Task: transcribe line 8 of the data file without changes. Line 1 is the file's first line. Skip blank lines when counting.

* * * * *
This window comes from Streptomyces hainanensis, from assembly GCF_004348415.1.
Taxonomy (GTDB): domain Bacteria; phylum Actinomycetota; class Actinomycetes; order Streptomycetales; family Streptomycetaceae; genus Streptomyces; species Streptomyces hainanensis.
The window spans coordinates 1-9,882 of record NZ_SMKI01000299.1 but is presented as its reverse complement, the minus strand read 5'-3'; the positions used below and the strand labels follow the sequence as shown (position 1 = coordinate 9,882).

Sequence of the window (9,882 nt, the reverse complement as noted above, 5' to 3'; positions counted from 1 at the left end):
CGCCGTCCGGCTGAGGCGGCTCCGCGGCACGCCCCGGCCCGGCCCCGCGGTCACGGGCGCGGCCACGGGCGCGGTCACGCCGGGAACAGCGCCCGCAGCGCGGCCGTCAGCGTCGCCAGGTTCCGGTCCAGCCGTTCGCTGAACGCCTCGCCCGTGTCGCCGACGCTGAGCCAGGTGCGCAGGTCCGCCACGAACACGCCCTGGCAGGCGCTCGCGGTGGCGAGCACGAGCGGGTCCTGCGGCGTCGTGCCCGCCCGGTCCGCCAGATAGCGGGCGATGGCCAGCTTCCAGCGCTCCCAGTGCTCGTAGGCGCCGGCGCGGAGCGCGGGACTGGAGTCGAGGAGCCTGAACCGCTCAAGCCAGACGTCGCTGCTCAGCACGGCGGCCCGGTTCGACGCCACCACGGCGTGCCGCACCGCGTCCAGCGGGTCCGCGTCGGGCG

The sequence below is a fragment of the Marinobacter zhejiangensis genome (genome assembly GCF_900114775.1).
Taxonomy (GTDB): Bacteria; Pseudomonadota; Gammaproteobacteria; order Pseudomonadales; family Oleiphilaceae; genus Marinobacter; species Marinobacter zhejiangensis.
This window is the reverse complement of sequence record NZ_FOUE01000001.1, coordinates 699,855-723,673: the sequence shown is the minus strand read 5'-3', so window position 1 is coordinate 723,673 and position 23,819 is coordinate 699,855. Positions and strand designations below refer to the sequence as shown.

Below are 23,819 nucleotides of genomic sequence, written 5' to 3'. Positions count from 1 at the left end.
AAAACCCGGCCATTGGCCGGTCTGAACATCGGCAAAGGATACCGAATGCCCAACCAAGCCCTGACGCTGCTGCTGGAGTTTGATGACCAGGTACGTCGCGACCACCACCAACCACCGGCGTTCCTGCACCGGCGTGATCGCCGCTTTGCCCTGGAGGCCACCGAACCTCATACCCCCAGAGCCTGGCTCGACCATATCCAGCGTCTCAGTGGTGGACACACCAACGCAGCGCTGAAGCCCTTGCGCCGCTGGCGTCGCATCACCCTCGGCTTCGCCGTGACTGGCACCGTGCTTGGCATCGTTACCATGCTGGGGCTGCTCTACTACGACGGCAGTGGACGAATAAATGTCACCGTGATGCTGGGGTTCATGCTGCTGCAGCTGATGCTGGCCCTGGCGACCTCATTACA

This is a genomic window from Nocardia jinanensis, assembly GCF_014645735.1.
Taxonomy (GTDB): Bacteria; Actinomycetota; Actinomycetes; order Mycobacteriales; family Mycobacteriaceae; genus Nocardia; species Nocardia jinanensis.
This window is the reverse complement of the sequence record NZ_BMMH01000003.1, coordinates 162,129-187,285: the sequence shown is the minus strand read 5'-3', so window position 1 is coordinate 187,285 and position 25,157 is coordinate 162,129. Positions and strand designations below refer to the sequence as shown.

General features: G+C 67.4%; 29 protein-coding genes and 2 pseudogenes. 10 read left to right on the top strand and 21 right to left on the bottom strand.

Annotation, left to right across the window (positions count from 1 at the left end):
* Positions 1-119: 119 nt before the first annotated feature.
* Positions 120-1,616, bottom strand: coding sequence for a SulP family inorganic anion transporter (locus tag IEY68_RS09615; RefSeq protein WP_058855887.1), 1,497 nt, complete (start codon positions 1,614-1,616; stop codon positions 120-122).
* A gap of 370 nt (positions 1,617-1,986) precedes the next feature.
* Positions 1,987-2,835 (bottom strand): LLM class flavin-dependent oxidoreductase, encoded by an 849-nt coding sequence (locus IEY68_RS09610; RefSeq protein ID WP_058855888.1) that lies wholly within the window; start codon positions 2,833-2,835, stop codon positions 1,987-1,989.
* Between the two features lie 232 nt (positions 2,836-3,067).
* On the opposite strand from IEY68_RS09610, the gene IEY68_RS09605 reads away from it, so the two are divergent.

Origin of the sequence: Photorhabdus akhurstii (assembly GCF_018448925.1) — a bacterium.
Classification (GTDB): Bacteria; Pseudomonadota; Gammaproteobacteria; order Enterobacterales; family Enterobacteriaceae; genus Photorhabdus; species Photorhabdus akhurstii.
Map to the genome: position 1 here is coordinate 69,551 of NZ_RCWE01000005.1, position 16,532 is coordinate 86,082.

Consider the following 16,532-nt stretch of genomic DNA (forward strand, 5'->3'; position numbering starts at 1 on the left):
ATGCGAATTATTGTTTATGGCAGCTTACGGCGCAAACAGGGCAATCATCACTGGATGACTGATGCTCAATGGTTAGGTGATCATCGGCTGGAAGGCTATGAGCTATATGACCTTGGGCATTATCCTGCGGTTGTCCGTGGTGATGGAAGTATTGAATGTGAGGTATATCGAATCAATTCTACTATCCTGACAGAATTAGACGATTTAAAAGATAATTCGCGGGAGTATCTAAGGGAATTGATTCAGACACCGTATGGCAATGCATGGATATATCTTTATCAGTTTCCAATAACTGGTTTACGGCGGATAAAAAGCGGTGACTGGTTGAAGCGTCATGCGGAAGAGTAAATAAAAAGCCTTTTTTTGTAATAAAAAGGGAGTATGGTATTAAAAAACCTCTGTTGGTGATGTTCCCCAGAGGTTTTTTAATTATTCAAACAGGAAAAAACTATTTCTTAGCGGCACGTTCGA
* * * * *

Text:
This window is the reverse complement of sequence record NZ_FOUE01000001.1, coordinates 699,855-723,673: the sequence shown is the minus strand read 5'-3', so window position 1 is coordinate 723,673 and position 23,819 is coordinate 699,855. Positions and strand designations below refer to the sequence as shown.